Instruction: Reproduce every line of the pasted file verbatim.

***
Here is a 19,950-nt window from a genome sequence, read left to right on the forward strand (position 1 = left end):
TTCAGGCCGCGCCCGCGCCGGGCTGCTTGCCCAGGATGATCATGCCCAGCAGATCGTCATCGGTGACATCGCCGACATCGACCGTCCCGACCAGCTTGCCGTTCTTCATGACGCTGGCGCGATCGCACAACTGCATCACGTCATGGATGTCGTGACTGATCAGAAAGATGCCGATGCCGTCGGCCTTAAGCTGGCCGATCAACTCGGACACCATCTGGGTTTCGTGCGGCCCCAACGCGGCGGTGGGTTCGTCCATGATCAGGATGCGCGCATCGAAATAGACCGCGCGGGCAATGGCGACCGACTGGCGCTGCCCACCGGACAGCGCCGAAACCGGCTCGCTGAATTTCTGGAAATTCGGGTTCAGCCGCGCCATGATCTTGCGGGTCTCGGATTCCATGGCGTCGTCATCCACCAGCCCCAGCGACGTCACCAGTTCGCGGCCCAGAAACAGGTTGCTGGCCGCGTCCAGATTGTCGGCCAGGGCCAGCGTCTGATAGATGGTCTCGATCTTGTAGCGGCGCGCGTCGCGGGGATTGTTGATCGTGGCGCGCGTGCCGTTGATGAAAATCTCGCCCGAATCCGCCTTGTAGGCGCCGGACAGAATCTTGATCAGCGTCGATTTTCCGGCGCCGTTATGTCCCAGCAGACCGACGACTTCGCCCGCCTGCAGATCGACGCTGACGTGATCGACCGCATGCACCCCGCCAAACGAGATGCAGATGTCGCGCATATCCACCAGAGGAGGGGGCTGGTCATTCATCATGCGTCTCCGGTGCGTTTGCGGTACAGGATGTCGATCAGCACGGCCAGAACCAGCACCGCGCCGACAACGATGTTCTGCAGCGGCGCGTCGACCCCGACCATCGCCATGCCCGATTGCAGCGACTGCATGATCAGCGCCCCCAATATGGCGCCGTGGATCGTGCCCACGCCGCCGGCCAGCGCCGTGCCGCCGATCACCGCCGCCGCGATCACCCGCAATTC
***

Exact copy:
Here is a 19,950-nt window from a genome sequence, read left to right on the forward strand (position 1 = left end):
TTCAGGCCGCGCCCGCGCCGGGCTGCTTGCCCAGGATGATCATGCCCAGCAGATCGTCATCGGTGACATCGCCGACATCGACCGTCCCGACCAGCTTGCCGTTCTTCATGACGCTGGCGCGATCGCACAACTGCATCACGTCATGGATGTCGTGACTGATCAGAAAGATGCCGATGCCGTCGGCCTTAAGCTGGCCGATCAACTCGGACACCATCTGGGTTTCGTGCGGCCCCAACGCGGCGGTGGGTTCGTCCATGATCAGGATGCGCGCATCGAAATAGACCGCGCGGGCAATGGCGACCGACTGGCGCTGCCCACCGGACAGCGCCGAAACCGGCTCGCTGAATTTCTGGAAATTCGGGTTCAGCCGCGCCATGATCTTGCGGGTCTCGGATTCCATGGCGTCGTCATCCACCAGCCCCAGCGACGTCACCAGTTCGCGGCCCAGAAACAGGTTGCTGGCCGCGTCCAGATTGTCGGCCAGGGCCAGCGTCTGATAGATGGTCTCGATCTTGTAGCGGCGCGCGTCGCGGGGATTGTTGATCGTGGCGCGCGTGCCGTTGATGAAAATCTCGCCCGAATCCGCCTTGTAGGCGCCGGACAGAATCTTGATCAGCGTCGATTTTCCGGCGCCGTTATGTCCCAGCAGACCGACGACTTCGCCCGCCTGCAGATCGACGCTGACGTGATCGACCGCATGCACCCCGCCAAACGAGATGCAGATGTCGCGCATATCCACCAGAGGAGGGGGCTGGTCATTCATCATGCGTCTCCGGTGCGTTTGCGGTACAGGATGTCGATCAGCACGGCCAGAACCAGCACCGCGCCGACAACGATGTTCTGCAGCGGCGCGTCGACCCCGACCATCGCCATGCCCGATTGCAGCGACTGCATGATCAGCGCCCCCAATATGGCGCCGTGGATCGTGCCCACGCCGCCGGCCAGCGCCGTGCCGCCGATCACCGCCGCCGCGATCACCCGCAATTC